It would seem that tragedy would follow the grunge from the very off and just as the movement was about to break the big time, the Seattle scene would suffer its first big casualty. Just days before Mother Love Bone released their debut album; Apple, beautiful, charismatic frontman Andrew Wood overdosed on heroin and would pass away two days later at the age of 24 bringing Mother Love Bone to an abrupt end. Apple would still see the light of day later in the year, released in July as opposed to the original March release date. Unfortunately for Mother Love Bone, Apple was received exceptionally well and to this day, Apple is still seen as a stand-out album amongst the alternative world. On the other side of the spectrum, Alice in Chains were starting to experience success, having signed to Columbia Records in 1989, Alice in Chains released their debut album; Facelift in August 1990 with the dual vocals of Layne Staley and Jerry Cantrell offering a different edge to the music than the wail of Chris Cornell or the entrancing phrasing of Andrew Wood. Facelift would be significantly different to the rest of Alice in Chains’ career, on one hand, Facelift was dark and looming, it contained some of the monster riffs and melancholic lyrics that had already been seen with Soundgarden’s Louder Than Love, spawning the hit single; Man in the Box which saw serious rotation on MTV, but tracks like It Ain’t Like That, Sunshine and Put You Down had a touch of the glam, this saw Alice in Chains not only open for the likes of Anthrax, Megadeth and Slayer, but also saw them fit the bill with Extreme, Poison and Van Halen. Although Alice in Chains were not very well received by either side of these support slots, Facelift sold very well alongside strong sales from Louder Than Love and Apple coupled with heavy rotation from MTV, the world was starting to take note of the undercurrent coming from the north west. The blue touch paper had been lit and a new age of music was about to be ushered in to the mainstream.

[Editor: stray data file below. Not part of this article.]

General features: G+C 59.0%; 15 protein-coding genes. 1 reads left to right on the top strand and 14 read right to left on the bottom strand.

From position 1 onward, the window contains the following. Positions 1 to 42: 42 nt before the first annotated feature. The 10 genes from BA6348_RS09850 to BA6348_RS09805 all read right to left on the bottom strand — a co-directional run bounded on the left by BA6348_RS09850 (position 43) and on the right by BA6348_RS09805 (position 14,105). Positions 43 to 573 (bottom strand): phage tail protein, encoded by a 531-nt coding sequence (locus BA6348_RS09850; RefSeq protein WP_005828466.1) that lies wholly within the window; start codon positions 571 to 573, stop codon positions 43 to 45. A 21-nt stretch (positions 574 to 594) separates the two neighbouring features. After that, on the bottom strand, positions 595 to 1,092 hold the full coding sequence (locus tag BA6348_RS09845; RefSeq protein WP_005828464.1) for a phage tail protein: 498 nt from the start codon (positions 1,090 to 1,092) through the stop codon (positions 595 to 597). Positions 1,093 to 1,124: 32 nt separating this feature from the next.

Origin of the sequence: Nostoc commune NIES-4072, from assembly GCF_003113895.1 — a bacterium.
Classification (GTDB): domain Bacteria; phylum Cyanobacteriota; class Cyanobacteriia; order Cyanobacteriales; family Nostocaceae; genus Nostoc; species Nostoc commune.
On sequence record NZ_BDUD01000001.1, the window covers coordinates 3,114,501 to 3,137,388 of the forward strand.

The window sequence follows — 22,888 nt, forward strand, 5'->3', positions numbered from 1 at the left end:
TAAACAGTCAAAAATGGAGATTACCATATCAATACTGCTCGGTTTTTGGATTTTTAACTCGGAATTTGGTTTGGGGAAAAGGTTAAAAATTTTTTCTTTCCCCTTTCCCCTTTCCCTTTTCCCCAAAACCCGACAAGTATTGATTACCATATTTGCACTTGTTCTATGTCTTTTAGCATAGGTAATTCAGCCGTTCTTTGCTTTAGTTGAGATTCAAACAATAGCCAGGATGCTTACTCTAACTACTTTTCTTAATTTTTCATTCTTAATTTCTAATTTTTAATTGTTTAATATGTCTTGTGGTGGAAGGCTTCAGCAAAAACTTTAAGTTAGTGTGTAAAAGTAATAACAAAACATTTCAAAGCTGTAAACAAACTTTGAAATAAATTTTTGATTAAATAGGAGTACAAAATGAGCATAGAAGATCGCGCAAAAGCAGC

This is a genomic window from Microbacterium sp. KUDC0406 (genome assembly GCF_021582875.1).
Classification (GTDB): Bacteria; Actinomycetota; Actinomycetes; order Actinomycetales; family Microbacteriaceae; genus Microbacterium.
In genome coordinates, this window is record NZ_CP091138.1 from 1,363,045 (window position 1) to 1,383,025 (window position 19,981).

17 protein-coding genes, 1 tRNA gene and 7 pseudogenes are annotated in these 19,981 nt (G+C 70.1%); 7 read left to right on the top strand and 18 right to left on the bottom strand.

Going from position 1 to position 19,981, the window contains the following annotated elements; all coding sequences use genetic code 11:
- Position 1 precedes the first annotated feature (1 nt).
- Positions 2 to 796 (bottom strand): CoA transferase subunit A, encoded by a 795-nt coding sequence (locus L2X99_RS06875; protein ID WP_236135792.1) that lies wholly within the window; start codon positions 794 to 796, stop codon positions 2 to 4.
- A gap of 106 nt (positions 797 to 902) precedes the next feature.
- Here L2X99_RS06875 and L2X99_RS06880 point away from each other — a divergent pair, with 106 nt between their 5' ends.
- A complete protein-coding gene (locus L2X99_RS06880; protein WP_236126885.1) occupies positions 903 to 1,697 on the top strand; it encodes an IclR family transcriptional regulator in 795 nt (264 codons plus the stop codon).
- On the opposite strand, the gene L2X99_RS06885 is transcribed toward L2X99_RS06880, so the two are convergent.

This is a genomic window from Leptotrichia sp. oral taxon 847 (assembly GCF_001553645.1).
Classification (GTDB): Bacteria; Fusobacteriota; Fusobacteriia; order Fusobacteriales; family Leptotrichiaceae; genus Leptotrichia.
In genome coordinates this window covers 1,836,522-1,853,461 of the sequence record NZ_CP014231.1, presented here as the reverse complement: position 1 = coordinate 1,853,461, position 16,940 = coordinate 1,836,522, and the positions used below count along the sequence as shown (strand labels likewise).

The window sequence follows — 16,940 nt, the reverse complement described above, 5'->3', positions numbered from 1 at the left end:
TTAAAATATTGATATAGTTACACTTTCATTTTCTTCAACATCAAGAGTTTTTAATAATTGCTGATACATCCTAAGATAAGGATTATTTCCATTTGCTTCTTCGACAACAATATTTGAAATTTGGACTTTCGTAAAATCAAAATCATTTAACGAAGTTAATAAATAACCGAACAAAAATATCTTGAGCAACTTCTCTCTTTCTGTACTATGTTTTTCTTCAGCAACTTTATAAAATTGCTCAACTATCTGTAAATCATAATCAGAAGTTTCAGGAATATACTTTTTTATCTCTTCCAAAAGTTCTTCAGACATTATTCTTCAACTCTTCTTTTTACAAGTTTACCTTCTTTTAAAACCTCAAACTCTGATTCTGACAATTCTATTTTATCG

1991 would prove to be a pivotal year for grunge and for Chris Cornell, it came with a busy schedule. In 1990, Screaming Trees had signed to Epic Records releasing the EP; Something About Today and this was followed up by their major label debut Uncle Anesthesia. Uncle Anesthesia was produced by Chris Cornell alongside Terry Date, who had also worked with Cornell producing Louder Than Love as well being a veteran of the heavy metal scene, producing the likes of Overkill, Metal Church and Pantera. Although the single; Bed of Roses had some minor success, unfortunately for Screaming Trees, Uncle Anesthesia failed to make an impact and the dulcet, whiskey sodden tones of Mark Lanegan and the Screaming Trees’ 60’s style garage psychedelic grunge went underneath the radar. Following the death of Andrew Wood in 1990, Cornell had been working on material whilst on tour with Soundgarden and approached former Mother Love Bone members; Jeff Ament and Stone Gossard at the possibility of collaborating on an album as a tribute to Wood. The band in question named themselves after a line in the Mother Love Bone song, Man of Golden Words; Temple of the Dog. Not only did Temple of the Dog feature Cornell, Ament and Gossard, but also featured Soundgarden drummer; Matt Cameron and Mike McCready who was playing lead guitar for a new project that Ament and Gossard were also working on. As well as McCready, Temple of the Dog was the first time that the world would hear the soothing baritone of Eddie Vedder who performed a duet with Cornell during the lead single from Temple of the Dog; Hunger Strike. Compared to Soundgarden, Temple of the Dog was much more laid back and lyrically, it showed a different side to Cornell who proved that he could write from the heart with tracks such as Say Hello 2 Heaven and Reach Down directly addressing Andrew Wood, whilst Times of Trouble, Call Me a Dog and Wooden Jesus showed a different, bluesy and beautiful side to Cornell’s voice. However, just like Uncle Anesthesia, Temple of the Dog initially failed to chart, but with an eruption of Krakatoan scale just around the corner, Temple of the Dog was always destined to climb up the charts.